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The Components of a Resume Format

So you have prepared a resume. The next question is, did you use a standard resume format? When applying for a job, the first thing that a hiring manager will look at is the style and form with which your resume is written. Only then will he look at the actual content. Make sure you have the right format so your resume does not end up in the back-up file section. How? Let us show you.

You might be confused on the type of resume format you should use when applying for a job. In fact, you may not be aware that there are two basic kinds of formats you can use depending on the kind of job you are applying for and depending on your current circumstance. It is important to use a standard format when writing a resume because it will significantly affect how your potential employer will look at your sense of being organized. Too many times, resumes with bad formats do not get read; they are just thrown away. Here, we have detailed the two kinds of format you can use at any job you are applying for. These two formats are also accepted internationally and have also broken down the contents for you.

The Chronological Resume

This resume format is probably the most popular and mot used of the three formats. This is precisely because this format allows the reader easy navigation of a person’s career history. The order of the content is also logical and easy to understand. In this format, the work experience of the applicant becomes the main body of the resume. The list of the work experience is arranged from the last employment, tracking backwards until the farthest that is also relevant to the job being applied for.

Ideally, you only use this resume format if you have a rich employment background. In some instance, you may also use this format even if you have only a few relevant job experiences but learned relevant skills from these jobs in relation to the job you are applying for. The reverse chronological format, however, uses the same logic but starts the work experience from the oldest to the most recent.

A common pattern for this resume format will look like this: • Header (name and contact numbers)

• Objective

• Professional Experiences

• Educational Background

• Special Skills

• Character References

The Functional Resume

In this format, what you need to focus on is selling your skills that are relevant to the job you are applying for. This is a very simple format that lets the reader know of your demonstrated capabilities and experiences. You only use this format if your primary goal is to let the employer see your high competency. It is wise to use this resume format if you have a mixed career background, meaning you did not stay in the same industry in your different jobs. You can also use this format if your most recent job has no relevance to the new job you are applying for or if you were unemployed for a specific period of time.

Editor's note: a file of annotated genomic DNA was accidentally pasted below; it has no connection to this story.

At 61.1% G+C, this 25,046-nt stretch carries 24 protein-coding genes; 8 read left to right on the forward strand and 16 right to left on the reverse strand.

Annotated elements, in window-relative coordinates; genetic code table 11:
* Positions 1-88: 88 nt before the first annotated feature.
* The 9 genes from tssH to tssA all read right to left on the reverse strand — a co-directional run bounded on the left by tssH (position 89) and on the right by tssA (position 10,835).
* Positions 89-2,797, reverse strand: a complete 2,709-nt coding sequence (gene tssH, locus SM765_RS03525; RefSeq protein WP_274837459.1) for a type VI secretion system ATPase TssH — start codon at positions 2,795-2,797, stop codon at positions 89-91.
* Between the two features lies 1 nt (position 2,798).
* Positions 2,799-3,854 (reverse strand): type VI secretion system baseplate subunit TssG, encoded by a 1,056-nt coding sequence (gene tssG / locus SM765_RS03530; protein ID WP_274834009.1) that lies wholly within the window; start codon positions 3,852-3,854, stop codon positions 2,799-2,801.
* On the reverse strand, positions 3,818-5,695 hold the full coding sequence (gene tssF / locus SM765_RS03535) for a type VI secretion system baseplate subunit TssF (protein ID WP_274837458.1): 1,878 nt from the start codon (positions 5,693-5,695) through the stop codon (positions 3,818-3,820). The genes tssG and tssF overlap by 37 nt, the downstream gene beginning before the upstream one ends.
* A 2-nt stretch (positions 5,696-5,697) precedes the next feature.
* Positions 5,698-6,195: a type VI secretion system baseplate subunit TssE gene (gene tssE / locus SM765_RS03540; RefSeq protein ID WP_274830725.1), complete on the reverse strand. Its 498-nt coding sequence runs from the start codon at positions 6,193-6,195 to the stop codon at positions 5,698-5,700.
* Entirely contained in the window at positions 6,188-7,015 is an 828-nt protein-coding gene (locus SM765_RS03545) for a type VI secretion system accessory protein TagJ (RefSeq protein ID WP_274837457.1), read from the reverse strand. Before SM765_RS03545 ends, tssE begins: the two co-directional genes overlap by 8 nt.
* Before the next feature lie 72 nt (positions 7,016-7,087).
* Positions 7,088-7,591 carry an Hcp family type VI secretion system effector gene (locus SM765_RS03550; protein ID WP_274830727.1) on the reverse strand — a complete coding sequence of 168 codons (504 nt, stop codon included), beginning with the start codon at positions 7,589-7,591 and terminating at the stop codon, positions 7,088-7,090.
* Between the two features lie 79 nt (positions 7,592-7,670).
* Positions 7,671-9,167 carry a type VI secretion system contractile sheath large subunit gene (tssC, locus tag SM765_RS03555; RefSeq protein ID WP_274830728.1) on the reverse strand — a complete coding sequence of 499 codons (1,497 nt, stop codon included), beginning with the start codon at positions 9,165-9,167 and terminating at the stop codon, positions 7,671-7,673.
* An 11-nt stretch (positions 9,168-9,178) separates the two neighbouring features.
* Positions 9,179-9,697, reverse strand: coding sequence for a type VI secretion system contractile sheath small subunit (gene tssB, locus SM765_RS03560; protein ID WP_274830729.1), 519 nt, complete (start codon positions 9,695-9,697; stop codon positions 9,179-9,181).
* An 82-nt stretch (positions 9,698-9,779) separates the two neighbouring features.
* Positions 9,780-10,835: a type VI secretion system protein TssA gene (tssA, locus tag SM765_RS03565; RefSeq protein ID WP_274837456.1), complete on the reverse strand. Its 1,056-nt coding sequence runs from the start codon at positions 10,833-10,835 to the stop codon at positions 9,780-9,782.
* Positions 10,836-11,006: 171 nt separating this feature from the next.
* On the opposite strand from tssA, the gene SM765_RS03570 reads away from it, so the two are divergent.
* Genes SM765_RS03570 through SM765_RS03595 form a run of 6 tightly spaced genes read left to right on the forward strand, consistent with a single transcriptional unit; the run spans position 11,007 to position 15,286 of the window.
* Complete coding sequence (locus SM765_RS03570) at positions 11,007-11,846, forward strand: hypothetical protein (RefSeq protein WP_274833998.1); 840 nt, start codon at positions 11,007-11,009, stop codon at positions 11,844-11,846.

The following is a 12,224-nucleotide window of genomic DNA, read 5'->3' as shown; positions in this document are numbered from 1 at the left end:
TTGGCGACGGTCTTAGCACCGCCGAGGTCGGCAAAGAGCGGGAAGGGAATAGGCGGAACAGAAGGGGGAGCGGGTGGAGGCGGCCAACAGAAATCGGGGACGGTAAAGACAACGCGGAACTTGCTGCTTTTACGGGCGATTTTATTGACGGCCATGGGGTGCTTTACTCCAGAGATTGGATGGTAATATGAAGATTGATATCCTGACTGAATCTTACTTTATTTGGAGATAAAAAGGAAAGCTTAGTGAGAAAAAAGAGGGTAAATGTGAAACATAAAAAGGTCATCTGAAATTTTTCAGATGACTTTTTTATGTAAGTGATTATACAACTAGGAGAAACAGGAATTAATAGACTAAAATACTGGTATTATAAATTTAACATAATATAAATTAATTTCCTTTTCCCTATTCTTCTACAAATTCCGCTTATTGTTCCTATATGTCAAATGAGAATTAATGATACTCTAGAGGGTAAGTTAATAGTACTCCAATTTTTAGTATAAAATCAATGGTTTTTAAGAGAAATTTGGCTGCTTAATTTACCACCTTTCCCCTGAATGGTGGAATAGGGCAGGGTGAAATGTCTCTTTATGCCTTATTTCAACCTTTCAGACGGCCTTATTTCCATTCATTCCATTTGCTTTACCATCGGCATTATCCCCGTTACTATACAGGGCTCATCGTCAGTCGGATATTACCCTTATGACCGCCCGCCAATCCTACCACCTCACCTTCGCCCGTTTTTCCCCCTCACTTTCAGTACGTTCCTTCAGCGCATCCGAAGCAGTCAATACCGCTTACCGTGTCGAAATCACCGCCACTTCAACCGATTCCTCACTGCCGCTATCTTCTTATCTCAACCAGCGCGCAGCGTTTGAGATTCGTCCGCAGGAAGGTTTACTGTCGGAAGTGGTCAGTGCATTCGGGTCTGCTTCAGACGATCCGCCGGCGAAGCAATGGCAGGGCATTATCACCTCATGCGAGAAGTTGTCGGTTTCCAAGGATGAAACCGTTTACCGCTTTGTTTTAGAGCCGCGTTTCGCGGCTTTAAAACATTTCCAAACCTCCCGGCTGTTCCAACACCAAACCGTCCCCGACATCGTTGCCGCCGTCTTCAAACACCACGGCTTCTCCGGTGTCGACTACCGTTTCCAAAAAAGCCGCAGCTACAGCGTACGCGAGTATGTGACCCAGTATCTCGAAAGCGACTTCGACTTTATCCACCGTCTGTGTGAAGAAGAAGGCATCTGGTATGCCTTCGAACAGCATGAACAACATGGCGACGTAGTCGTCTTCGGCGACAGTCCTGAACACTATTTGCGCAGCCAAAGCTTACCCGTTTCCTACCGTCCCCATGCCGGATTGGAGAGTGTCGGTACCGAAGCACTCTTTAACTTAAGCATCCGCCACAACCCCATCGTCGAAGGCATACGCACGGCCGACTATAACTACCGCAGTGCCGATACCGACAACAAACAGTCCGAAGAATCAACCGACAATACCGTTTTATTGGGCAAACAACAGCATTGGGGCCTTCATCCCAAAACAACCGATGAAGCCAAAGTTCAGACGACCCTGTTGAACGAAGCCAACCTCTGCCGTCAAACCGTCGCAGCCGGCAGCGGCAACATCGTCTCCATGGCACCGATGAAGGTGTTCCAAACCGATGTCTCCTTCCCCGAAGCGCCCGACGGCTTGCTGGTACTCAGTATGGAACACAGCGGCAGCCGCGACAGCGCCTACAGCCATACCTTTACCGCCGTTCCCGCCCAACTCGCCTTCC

Typically, a functional resume will have this pattern:

• Header (name and contact numbers)

• Objective

• Summary of Qualifications

• Highlights of Career

• Work History

• Educational Background

• Special Skills

• Character References

The Format Breakdown

To help you better understand the contents of the resume contents mentioned in the two types of resume format above, we have broken them down for you to give you a general idea what you should indicate on every sub-header of your resume.

Header

This part of your resume should contain your legal name, your street address, email address, and phone number.

Objective

The objective should be made of one sentence only, specifically indicating the position you are applying for.

Summary of Qualifications

You can use a few bullet points to highlight your qualifications based on the skills required for the job you are applying for.

Highlights of Career

In this area, you need to place the specific jobs you handled and the achievements you had. These achievements should display specific skills that are relevant to the job you are aiming for.

Professional Experiences

This is where you list the companies you worked for, the inclusive years and basic descriptions of your functions in that job.

Educational Background

In this area, only place the highest level of education you had, the school name, and the year you graduated.

Character References

Place the names for your former bosses or names of people of good character that can vouch for you. You should also put their current titles, company names, and contact numbers.

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